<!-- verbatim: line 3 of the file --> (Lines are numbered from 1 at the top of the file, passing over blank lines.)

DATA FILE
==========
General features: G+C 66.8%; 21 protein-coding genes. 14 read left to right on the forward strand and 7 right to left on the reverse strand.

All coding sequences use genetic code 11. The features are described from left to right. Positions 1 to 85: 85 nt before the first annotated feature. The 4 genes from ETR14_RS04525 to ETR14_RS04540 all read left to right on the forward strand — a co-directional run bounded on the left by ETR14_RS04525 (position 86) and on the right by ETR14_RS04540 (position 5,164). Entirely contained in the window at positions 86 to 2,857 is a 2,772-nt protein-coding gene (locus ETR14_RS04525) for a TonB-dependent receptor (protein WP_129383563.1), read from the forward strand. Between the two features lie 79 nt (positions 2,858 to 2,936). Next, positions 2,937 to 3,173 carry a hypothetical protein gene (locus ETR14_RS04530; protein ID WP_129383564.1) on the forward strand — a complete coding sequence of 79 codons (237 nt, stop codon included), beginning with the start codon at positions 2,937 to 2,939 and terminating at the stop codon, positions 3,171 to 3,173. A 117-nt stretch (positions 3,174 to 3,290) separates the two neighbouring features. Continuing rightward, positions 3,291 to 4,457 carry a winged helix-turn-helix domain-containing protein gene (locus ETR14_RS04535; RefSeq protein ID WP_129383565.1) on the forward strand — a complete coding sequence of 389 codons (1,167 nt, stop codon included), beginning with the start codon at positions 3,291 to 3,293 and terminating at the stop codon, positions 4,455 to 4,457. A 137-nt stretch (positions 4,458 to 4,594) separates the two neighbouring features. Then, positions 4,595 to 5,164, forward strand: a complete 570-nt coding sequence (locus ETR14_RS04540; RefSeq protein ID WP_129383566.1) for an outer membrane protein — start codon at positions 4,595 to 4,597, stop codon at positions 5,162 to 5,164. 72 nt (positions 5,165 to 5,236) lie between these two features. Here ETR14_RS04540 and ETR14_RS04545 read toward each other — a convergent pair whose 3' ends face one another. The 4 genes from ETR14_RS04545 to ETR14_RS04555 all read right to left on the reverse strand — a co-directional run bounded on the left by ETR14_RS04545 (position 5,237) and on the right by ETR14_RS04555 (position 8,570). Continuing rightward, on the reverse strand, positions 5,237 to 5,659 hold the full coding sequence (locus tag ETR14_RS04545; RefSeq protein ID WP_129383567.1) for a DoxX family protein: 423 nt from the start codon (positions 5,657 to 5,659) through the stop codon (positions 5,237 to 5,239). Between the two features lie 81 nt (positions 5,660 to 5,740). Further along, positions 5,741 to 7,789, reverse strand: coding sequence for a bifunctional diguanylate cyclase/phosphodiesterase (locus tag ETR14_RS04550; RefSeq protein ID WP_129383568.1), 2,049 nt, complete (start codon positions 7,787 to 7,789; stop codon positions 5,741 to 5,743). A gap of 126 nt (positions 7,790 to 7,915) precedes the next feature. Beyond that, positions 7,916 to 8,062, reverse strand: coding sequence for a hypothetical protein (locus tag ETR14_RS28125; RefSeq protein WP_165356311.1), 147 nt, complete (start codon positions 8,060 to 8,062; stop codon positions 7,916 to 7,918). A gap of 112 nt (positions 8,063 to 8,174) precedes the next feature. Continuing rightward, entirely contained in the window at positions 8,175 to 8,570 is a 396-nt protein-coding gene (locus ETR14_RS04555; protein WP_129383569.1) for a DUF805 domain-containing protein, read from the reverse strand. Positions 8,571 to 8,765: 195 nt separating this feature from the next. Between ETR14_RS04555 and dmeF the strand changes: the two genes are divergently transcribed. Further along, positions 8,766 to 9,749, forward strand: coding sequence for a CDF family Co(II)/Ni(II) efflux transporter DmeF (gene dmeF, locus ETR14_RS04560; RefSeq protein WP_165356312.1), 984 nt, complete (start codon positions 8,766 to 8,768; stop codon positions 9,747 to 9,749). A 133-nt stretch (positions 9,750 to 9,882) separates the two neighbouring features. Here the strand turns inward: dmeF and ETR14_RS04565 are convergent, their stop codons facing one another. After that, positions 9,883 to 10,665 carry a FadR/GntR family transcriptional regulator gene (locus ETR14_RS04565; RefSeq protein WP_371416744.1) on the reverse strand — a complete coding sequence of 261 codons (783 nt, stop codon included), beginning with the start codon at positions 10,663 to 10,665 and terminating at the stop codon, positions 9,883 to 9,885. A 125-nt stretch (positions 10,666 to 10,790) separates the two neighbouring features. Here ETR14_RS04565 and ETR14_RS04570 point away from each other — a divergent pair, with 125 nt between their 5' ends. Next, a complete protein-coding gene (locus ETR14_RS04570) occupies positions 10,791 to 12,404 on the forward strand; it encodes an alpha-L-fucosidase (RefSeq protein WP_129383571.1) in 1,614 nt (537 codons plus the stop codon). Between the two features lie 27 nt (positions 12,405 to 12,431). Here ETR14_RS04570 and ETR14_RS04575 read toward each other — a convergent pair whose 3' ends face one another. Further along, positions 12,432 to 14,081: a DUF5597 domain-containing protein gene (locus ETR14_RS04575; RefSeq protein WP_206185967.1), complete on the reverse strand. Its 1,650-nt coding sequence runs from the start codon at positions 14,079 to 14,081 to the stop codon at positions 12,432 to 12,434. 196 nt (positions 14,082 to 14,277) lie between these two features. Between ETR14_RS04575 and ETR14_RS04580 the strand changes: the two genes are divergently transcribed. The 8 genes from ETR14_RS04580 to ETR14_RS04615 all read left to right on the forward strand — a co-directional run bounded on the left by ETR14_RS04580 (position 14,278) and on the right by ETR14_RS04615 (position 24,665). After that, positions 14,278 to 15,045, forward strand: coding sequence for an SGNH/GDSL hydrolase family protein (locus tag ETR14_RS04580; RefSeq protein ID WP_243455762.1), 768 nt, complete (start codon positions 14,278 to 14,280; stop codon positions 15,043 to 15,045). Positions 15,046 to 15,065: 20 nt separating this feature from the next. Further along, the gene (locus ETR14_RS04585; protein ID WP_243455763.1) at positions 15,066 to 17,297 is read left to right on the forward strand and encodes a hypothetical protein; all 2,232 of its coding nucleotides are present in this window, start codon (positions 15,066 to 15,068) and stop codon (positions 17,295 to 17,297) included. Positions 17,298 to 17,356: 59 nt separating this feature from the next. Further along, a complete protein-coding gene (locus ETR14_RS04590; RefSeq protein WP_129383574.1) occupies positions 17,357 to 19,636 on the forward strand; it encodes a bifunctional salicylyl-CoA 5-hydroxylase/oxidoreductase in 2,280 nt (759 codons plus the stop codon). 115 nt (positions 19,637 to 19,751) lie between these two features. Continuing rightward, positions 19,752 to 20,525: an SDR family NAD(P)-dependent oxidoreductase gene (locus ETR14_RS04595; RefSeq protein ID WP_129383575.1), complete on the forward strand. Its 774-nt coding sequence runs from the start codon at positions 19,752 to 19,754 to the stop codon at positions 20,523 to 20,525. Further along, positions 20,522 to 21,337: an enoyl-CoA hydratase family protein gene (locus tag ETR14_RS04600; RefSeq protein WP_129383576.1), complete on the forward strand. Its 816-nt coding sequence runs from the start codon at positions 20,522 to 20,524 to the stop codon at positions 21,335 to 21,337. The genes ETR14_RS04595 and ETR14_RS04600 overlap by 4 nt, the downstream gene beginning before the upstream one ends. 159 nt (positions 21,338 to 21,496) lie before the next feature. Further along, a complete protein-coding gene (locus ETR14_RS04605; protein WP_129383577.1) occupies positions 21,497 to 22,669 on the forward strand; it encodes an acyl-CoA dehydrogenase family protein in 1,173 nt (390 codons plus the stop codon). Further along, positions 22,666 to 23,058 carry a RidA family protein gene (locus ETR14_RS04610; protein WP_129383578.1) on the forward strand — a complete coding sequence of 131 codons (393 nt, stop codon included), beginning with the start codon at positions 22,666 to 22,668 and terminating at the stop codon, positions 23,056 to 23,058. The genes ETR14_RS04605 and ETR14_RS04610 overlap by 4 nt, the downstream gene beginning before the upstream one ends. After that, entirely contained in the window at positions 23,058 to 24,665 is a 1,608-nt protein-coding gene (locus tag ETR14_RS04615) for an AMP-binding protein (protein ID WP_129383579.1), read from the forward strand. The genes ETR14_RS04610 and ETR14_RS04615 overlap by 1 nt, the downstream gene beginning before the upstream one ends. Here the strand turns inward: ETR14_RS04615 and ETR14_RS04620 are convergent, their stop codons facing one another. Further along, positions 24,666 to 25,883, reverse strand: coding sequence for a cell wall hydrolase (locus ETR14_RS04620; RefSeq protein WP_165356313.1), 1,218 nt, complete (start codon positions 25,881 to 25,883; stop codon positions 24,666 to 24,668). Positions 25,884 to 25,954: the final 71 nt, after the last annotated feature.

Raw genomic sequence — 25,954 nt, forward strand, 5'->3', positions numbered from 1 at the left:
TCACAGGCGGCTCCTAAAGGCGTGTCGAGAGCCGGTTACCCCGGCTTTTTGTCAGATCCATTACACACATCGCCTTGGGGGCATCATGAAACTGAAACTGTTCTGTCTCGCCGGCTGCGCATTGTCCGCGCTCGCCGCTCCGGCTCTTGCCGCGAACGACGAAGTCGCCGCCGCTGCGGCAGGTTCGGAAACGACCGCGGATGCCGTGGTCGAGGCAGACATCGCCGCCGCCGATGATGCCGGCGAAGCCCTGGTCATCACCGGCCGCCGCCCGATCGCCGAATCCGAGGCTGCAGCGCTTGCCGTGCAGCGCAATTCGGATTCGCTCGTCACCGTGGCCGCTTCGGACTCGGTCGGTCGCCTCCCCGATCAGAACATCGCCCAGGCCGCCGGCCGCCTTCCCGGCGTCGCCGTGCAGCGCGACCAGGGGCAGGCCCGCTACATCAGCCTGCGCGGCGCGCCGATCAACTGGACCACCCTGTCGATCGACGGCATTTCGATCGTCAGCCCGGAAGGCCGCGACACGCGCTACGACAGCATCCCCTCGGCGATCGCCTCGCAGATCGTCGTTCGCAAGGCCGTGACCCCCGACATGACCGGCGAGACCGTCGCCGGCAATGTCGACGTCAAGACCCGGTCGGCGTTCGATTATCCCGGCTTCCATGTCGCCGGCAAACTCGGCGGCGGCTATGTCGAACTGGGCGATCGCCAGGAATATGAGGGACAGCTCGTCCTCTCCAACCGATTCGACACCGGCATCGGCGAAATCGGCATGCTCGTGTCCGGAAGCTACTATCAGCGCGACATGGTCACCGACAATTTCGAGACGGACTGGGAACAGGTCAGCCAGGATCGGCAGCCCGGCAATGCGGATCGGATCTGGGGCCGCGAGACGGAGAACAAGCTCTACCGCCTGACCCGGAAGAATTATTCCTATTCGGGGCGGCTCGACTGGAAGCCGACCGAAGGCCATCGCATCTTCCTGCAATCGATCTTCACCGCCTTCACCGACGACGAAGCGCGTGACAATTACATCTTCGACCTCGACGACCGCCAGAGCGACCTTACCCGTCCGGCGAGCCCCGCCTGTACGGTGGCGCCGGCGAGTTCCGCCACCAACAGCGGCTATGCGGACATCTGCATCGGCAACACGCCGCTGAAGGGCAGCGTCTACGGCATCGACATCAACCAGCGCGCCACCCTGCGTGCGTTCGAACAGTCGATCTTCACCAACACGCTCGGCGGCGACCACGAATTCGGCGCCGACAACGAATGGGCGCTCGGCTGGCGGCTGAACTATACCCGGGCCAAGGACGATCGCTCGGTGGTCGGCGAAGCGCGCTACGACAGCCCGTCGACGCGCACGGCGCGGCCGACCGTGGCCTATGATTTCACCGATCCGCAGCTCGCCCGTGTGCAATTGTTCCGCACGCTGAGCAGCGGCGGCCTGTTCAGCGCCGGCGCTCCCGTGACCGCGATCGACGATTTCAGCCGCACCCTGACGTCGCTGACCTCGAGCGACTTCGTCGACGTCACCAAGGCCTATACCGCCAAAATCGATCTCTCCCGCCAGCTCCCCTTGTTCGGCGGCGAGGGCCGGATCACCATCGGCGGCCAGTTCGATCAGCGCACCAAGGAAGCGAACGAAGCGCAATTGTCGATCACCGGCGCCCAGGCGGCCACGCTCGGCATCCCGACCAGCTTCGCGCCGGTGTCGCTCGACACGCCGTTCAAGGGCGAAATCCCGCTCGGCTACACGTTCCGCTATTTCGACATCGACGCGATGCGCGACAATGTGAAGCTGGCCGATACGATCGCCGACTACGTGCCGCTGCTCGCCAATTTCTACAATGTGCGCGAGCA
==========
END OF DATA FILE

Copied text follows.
Raw genomic sequence — 25,954 nt, forward strand, 5'->3', positions numbered from 1 at the left: